One of the most eagerly and long-awaited series follow-ups in screen history delivers the goods — not those of the still first-rate original, 1981’s “Raiders of the Lost Ark,” but those of its uneven two successors. “Indiana Jones and the Kingdom of the Crystal Skull” begins with an actual big bang, then gradually slides toward a ho-hum midsection before literally taking off for an uplifting finish. Nineteen years after their last adventure, director Steven Spielberg and star Harrison Ford have no trouble getting back in the groove with a story and style very much in keeping with what has made the series so perennially popular. Few films have ever had such a high mass audience must-see factor, spelling giant May 22 openings worldwide and a rambunctious B.O. life all the way into the eventual “Indiana Jones” DVD four-pack.
As has been well chronicled, Spielberg and exec producer George Lucas went through no end of writers and story concepts before plausibly updating the action precisely the same number of years as have elapsed since “Last Crusade,” to 1957, smack dab in the middle of the Cold War. U.S. versus USSR dynamic spurs the dynamite opening action sequence, in which a convoy of Russian soldiers camouflaged in American army vehicles rolls into a remote desert nuclear testing base in search of a coveted object. Helping them in this effort will be their prisoner, Indiana Jones.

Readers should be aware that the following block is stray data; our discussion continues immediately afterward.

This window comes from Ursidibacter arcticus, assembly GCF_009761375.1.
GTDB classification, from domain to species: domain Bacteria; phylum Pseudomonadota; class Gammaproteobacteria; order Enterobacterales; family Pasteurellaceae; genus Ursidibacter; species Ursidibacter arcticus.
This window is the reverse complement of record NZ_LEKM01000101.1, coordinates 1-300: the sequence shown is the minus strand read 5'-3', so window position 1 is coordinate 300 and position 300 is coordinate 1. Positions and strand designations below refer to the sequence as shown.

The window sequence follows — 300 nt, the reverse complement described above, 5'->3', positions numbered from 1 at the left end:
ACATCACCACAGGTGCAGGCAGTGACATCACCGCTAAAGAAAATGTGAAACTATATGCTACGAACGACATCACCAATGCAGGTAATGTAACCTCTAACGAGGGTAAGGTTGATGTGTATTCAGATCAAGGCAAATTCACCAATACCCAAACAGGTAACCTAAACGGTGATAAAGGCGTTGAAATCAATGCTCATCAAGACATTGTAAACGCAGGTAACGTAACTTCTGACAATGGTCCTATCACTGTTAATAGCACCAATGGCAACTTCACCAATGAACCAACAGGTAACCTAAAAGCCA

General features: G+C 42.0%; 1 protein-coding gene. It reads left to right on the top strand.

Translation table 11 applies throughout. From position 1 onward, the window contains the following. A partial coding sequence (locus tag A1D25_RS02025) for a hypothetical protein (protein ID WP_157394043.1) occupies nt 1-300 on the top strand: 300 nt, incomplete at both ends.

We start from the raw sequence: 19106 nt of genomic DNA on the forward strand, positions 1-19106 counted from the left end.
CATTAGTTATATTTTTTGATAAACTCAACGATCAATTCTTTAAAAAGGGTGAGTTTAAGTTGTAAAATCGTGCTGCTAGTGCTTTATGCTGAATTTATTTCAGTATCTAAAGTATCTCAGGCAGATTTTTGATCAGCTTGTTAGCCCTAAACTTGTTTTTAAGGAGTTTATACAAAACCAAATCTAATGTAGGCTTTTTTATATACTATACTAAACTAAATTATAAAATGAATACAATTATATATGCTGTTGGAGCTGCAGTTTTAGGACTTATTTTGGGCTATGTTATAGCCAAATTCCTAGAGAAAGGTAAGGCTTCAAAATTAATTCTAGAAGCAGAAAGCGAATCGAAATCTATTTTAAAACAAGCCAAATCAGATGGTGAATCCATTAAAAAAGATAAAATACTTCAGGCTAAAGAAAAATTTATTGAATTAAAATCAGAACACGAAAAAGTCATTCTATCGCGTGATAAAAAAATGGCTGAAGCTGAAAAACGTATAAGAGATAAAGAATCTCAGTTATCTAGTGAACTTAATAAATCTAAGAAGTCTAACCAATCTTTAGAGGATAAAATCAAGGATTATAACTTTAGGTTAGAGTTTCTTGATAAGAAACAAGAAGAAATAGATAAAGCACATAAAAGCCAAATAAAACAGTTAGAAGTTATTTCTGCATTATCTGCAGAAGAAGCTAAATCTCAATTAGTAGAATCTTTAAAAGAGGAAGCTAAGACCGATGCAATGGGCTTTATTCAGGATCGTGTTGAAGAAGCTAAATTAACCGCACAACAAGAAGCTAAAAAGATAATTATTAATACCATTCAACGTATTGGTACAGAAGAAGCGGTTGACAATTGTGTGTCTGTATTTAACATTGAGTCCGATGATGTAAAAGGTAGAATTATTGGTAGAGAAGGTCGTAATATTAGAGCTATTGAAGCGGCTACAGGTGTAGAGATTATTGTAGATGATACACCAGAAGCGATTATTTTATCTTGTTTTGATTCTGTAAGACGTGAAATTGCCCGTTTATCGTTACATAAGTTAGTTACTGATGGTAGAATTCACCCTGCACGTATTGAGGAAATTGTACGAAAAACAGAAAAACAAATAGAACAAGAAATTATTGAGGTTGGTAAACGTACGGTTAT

With an energy and enthusiasm bespeaking years of pent-up desire to get back to this sort of fun filmmaking, Spielberg sets the period spirit with a rock ‘n’ roll-fueled drag race and, with the characters’ entry into the legendary Hangar 51, intimations of an other-worldly presence. As the aging issue is tossed off with a joke or two, the sixtysomething hero quickly proves that the passage of time will not be an inhibiting factor all these years later, as Indy trades smart remarks with the formidable Soviet officer Irina Spalko (Cate Blanchett) before jumping into action the equal of any of the great setpieces the entire series has previously offered.
In Spalko, the film has a villain worthy not just of Indiana Jones but of a James Bond film, one who’s madly intelligent as well as appreciative of an opponent she views as a near-equal. With her trim gray uniform, silver rapier, Louise Brooks haircut and piercing blue eyes, Blanchett provides a major treat whenever she’s around.